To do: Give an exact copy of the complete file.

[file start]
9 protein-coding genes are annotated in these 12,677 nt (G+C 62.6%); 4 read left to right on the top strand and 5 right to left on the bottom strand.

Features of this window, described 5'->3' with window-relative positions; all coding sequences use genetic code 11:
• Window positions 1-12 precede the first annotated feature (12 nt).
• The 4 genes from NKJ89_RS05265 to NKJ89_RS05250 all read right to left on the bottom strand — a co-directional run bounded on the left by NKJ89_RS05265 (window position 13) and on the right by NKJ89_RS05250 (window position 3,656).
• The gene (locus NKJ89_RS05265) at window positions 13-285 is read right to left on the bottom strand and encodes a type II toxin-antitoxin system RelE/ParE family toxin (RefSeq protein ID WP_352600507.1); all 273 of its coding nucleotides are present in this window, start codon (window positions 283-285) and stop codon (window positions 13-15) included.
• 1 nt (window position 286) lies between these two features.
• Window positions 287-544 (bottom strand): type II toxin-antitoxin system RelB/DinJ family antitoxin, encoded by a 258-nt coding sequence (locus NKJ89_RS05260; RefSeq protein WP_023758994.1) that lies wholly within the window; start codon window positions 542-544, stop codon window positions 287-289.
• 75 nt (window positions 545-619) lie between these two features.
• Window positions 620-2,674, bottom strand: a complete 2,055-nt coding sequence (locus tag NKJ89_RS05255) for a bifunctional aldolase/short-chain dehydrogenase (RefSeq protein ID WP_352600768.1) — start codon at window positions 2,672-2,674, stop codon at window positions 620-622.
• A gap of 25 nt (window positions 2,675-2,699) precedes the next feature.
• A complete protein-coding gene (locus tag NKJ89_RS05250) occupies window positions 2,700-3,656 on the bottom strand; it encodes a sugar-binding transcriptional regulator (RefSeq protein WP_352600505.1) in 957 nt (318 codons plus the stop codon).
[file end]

9 protein-coding genes are annotated in these 12,677 nt (G+C 62.6%); 4 read left to right on the top strand and 5 right to left on the bottom strand.

Features of this window, described 5'->3' with window-relative positions; all coding sequences use genetic code 11:
• Window positions 1-12 precede the first annotated feature (12 nt).
• The 4 genes from NKJ89_RS05265 to NKJ89_RS05250 all read right to left on the bottom strand — a co-directional run bounded on the left by NKJ89_RS05265 (window position 13) and on the right by NKJ89_RS05250 (window position 3,656).
• The gene (locus NKJ89_RS05265) at window positions 13-285 is read right to left on the bottom strand and encodes a type II toxin-antitoxin system RelE/ParE family toxin (RefSeq protein ID WP_352600507.1); all 273 of its coding nucleotides are present in this window, start codon (window positions 283-285) and stop codon (window positions 13-15) included.
• 1 nt (window position 286) lies between these two features.
• Window positions 287-544 (bottom strand): type II toxin-antitoxin system RelB/DinJ family antitoxin, encoded by a 258-nt coding sequence (locus NKJ89_RS05260; RefSeq protein WP_023758994.1) that lies wholly within the window; start codon window positions 542-544, stop codon window positions 287-289.
• 75 nt (window positions 545-619) lie between these two features.
• Window positions 620-2,674, bottom strand: a complete 2,055-nt coding sequence (locus tag NKJ89_RS05255) for a bifunctional aldolase/short-chain dehydrogenase (RefSeq protein ID WP_352600768.1) — start codon at window positions 2,672-2,674, stop codon at window positions 620-622.
• A gap of 25 nt (window positions 2,675-2,699) precedes the next feature.
• A complete protein-coding gene (locus tag NKJ89_RS05250) occupies window positions 2,700-3,656 on the bottom strand; it encodes a sugar-binding transcriptional regulator (RefSeq protein WP_352600505.1) in 957 nt (318 codons plus the stop codon).